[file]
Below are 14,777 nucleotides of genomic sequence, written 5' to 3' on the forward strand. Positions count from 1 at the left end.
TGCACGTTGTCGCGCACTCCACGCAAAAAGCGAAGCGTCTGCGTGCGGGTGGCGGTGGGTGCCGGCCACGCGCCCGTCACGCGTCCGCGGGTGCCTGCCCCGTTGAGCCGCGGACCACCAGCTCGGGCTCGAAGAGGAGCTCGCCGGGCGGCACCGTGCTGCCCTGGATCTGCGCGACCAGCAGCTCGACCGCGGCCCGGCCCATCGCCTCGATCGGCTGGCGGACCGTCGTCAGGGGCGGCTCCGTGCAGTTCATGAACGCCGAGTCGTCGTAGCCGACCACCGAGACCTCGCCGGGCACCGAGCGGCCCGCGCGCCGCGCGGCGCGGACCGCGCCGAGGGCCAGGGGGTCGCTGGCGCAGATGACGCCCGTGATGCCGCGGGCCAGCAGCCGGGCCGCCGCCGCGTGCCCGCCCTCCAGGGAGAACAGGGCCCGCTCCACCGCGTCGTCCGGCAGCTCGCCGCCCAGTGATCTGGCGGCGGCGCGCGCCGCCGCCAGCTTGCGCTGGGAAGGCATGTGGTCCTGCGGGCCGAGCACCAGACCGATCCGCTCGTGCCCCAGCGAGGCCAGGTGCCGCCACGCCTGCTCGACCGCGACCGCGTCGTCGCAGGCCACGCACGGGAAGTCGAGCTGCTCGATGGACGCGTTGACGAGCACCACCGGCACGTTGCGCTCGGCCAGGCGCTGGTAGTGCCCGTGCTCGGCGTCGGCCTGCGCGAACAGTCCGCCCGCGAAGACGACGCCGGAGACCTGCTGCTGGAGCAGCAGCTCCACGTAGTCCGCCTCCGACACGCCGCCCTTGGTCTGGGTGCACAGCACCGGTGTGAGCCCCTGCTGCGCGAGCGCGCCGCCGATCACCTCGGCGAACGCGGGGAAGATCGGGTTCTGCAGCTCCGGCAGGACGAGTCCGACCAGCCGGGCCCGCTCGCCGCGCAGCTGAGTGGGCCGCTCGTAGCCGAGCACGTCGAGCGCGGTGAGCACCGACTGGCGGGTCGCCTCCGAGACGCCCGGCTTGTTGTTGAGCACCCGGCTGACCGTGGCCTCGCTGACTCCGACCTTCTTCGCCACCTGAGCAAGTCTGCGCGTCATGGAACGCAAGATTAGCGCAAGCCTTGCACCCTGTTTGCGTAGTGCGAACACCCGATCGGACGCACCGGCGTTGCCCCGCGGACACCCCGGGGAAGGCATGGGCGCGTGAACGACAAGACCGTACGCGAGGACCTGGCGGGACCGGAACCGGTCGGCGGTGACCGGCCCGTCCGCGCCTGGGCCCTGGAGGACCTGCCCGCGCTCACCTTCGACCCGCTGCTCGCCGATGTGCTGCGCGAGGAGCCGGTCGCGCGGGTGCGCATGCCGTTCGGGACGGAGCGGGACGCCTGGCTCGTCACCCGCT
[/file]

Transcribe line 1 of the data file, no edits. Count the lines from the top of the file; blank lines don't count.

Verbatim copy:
Below are 14,777 nucleotides of genomic sequence, written 5' to 3' on the forward strand. Positions count from 1 at the left end.